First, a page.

Definition of venal in English:

venal

Syllabification: ve·nal
Pronunciation: /ˈvēnl
 
/

adjective

Derivatives

venality

Pronunciation: /vēˈnalətē, və-/
noun
More example sentences
  • Back then, the venality of the criminals was often matched by the corruption of the police.
  • One after another, scandal stories have tumbled onto front pages during the past month - tales of sordid excess, gross stupidity, evil venality and troubling secrecy in high places.
  • It's not like we've a shortage of venality, corruption and lust (not to mention hypocrisy) in this country.

venally

adverb
More example sentences
  • The argument seemed so compellingly moral and just, the counter-argument so venally self-interested.
  • Lately, I've been thinking a lot about history of this industry and how stupidly and/or venally it has been managed.
  • Children are quite capable, I think, of appreciating when playing along is to their advantage and, less venally, when playing along is something they think will please their parents.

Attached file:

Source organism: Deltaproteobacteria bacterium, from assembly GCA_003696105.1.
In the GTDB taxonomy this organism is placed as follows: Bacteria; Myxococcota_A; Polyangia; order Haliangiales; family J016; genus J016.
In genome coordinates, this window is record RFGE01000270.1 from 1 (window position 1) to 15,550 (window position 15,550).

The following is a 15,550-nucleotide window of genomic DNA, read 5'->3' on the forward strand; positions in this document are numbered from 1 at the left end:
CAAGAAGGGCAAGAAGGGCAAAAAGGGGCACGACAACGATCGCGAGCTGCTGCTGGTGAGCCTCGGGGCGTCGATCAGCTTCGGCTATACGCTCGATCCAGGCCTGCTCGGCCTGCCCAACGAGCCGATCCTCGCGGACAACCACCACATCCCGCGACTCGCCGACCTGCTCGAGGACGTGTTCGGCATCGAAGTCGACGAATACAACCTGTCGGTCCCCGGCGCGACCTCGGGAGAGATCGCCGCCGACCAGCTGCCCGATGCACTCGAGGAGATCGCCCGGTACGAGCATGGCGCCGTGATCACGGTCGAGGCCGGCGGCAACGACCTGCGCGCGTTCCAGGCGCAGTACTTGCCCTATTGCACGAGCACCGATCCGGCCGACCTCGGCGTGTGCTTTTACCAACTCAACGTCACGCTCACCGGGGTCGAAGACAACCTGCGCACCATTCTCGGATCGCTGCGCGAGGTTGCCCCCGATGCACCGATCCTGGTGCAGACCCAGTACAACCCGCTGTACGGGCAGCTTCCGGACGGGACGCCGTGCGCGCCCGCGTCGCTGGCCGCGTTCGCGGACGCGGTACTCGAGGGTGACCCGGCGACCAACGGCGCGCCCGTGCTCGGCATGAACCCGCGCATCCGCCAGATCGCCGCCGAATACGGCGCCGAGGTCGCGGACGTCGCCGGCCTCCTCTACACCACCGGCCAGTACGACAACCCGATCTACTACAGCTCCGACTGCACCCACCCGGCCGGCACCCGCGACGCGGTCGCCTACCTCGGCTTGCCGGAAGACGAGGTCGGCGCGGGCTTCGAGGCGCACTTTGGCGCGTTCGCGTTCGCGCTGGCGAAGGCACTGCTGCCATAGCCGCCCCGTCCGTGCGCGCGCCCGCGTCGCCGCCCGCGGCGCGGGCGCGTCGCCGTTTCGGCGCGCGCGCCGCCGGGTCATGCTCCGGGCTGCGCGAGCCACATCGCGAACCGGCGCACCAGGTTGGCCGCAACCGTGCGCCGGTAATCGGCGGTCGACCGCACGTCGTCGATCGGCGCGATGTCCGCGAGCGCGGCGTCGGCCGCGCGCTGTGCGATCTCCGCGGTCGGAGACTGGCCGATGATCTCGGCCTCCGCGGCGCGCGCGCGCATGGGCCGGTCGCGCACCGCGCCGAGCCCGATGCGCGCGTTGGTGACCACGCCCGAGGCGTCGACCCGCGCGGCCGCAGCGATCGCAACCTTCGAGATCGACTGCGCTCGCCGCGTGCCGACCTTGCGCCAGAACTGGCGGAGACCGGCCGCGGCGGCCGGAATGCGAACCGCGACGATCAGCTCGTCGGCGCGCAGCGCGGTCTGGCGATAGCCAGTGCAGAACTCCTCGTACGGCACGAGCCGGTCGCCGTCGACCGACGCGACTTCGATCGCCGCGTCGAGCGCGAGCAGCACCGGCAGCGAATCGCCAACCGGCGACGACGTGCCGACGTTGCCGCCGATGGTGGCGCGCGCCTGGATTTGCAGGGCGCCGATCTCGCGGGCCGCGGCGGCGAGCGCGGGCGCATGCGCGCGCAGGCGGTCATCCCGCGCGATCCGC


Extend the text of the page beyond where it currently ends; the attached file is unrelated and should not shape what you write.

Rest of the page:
Origin

mid 17th century (in the sense 'available for purchase', referring to merchandise or a favor): from Latin venalis, from venum 'thing for sale'.

Usage

Venal and venial are sometimes confused. Venal means ‘corrupt, able to be bribed, or involving bribery’: local customs officials are notoriously venal, and smuggling thrives . Venial is used to describe a sin or offense that is ‘pardonable, excusable, not mortal’: in our high school, smoking cigarettes was a venial sin .

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